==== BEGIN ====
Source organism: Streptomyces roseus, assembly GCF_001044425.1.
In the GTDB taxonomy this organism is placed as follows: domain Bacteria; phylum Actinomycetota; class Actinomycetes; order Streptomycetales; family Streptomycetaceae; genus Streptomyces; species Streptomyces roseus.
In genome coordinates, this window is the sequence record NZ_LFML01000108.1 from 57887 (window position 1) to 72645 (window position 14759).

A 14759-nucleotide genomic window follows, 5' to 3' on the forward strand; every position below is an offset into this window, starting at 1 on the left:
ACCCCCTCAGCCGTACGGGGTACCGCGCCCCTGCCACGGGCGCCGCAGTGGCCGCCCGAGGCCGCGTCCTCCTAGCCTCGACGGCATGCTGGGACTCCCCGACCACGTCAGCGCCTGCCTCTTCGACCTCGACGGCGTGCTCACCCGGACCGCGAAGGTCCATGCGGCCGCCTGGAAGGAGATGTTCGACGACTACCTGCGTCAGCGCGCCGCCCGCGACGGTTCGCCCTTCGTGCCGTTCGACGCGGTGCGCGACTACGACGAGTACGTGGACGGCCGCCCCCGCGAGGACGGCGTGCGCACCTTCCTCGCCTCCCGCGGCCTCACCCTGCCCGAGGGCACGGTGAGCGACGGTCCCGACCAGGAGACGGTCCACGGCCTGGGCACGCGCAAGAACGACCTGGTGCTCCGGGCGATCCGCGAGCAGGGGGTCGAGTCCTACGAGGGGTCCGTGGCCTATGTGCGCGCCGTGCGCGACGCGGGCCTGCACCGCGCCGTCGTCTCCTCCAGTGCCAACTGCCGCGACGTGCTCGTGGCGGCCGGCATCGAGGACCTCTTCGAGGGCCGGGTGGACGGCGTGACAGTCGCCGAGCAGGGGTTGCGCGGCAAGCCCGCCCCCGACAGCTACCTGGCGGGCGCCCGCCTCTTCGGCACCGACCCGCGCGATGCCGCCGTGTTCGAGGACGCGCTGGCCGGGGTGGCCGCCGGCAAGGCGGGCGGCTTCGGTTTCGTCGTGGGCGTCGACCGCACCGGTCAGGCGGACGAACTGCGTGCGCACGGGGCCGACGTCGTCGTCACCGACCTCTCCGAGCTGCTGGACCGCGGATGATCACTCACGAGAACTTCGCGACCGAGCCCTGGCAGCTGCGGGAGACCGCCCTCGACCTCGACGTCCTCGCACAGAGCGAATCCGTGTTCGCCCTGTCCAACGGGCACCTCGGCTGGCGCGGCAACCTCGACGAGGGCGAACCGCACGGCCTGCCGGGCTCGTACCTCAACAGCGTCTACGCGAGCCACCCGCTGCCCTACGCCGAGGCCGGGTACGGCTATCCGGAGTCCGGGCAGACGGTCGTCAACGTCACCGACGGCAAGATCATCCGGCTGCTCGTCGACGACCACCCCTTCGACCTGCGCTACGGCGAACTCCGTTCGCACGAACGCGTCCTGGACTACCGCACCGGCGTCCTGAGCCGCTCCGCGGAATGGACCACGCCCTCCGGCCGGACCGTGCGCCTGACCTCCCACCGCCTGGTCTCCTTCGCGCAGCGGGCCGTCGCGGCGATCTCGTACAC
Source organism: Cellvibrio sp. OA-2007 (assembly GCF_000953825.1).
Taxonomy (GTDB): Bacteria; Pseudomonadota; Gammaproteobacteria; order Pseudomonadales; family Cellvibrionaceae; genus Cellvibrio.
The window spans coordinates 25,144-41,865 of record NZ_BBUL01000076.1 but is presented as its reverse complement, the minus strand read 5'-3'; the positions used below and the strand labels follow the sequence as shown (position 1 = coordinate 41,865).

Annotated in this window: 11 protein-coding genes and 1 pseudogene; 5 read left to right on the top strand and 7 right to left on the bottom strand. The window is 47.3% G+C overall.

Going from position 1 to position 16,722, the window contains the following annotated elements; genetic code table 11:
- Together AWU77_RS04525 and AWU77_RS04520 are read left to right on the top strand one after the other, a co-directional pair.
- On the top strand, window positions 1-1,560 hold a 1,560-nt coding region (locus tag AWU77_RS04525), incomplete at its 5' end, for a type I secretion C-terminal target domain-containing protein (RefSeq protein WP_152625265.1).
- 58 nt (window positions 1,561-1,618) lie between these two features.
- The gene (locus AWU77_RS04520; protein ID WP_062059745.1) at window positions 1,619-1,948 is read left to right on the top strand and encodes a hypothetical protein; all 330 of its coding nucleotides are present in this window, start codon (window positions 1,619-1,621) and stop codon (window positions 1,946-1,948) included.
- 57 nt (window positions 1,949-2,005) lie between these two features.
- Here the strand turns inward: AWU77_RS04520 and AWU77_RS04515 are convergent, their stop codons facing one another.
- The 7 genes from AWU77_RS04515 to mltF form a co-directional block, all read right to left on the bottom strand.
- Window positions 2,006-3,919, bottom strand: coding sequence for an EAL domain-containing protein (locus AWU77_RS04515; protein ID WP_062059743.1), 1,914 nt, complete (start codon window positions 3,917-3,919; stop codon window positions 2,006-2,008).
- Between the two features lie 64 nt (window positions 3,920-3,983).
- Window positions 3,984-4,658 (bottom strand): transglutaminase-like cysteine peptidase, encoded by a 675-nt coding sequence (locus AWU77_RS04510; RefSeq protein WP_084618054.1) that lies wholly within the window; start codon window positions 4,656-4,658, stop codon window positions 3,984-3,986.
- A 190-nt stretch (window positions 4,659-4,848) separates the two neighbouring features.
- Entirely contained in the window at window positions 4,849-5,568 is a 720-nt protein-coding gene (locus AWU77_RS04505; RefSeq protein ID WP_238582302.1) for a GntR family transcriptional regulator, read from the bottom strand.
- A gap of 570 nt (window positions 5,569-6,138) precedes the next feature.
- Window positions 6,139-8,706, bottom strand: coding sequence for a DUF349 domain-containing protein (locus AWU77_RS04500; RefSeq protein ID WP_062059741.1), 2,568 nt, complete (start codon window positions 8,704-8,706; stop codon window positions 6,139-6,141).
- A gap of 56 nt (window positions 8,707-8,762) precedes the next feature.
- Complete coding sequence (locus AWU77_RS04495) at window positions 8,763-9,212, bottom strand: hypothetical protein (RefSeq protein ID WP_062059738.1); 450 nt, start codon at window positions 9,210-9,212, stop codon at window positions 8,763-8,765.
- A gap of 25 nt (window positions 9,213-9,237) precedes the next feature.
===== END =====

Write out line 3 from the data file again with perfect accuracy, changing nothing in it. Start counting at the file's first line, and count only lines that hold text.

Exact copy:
In genome coordinates, this window is the sequence record NZ_LFML01000108.1 from 57887 (window position 1) to 72645 (window position 14759).